The Members first released recording was “Fear on the Streets”, produced by Lillywhite’s brother Steve Lillywhite. This song was included on the first UK punk compilation Streets (1977). The song-writing collaboration between Tesco and Carroll moved The Members’ sound towards an incorporation of reggae, shown in the first single released for Stiff Records, “Solitary Confinement”, produced by Larry Wallis. Following these releases the band personnel became Tesco (vocals), Carroll (vocals and guitar), Nigel Bennett (guitar), Payne (bass) and Lillywhite (drums).

In 1978/79 The Members continued to play the London pub and club circuit becoming a feature in the music press and were championed by John Peel (for whom they recorded many sessions). They signed to Virgin Records in 1978, and recorded “The Sound of the Suburbs”, again produced by Steve Lillywhite. This became The Members’ biggest chart success and their best-known song in the UK. The follow-up single, “Offshore Banking Business”, a reggae tune written by Carroll based on his experiences working in offshore banking at a private bank, was also a mainstream chart hit for the band who were joined by  the trombone reggae legend Rico Rodriguez MBE for its recording.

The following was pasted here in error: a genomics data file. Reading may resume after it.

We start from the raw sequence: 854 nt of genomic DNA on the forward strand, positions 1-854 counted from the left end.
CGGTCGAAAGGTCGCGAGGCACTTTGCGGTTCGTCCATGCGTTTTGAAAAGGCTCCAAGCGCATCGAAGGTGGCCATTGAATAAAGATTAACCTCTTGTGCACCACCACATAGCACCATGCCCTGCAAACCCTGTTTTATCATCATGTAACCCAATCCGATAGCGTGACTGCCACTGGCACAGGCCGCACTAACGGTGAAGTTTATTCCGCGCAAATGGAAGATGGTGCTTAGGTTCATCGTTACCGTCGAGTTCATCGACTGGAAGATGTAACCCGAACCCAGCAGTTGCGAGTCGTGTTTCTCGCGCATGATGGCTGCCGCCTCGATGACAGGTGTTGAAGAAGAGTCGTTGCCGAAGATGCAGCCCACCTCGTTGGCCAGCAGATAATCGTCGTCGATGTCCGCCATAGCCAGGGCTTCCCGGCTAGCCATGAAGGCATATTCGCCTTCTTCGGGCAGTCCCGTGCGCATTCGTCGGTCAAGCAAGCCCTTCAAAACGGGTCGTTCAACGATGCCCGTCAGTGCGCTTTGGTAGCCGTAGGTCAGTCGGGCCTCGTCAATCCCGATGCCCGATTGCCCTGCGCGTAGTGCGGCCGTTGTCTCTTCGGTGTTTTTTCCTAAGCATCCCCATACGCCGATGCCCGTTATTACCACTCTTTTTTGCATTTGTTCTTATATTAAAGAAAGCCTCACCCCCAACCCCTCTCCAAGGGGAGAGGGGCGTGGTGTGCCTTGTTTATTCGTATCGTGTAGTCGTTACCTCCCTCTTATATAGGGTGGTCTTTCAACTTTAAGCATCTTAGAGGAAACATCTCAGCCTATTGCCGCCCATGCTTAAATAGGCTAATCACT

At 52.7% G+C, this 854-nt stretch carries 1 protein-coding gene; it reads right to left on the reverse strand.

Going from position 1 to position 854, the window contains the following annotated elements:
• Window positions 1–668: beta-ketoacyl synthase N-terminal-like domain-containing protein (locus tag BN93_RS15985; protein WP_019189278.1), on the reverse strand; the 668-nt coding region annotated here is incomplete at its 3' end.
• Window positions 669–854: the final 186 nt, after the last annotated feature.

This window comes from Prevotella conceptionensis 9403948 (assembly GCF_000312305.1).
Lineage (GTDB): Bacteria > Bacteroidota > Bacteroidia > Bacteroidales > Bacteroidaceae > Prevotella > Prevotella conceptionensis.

The Members released two albums on Virgin records and toured extensively around Europe, the US, Australia and New Zealand before moving to Human League producer Martin Rushent’s Genetic Label to record their classic 1980s album Uprythmn Downbeat. The album featured the singles “Radio,” which made the Top 10 in parts of Australia, and “Working Girl,” the music video for which gave the band a massive US MTV hit.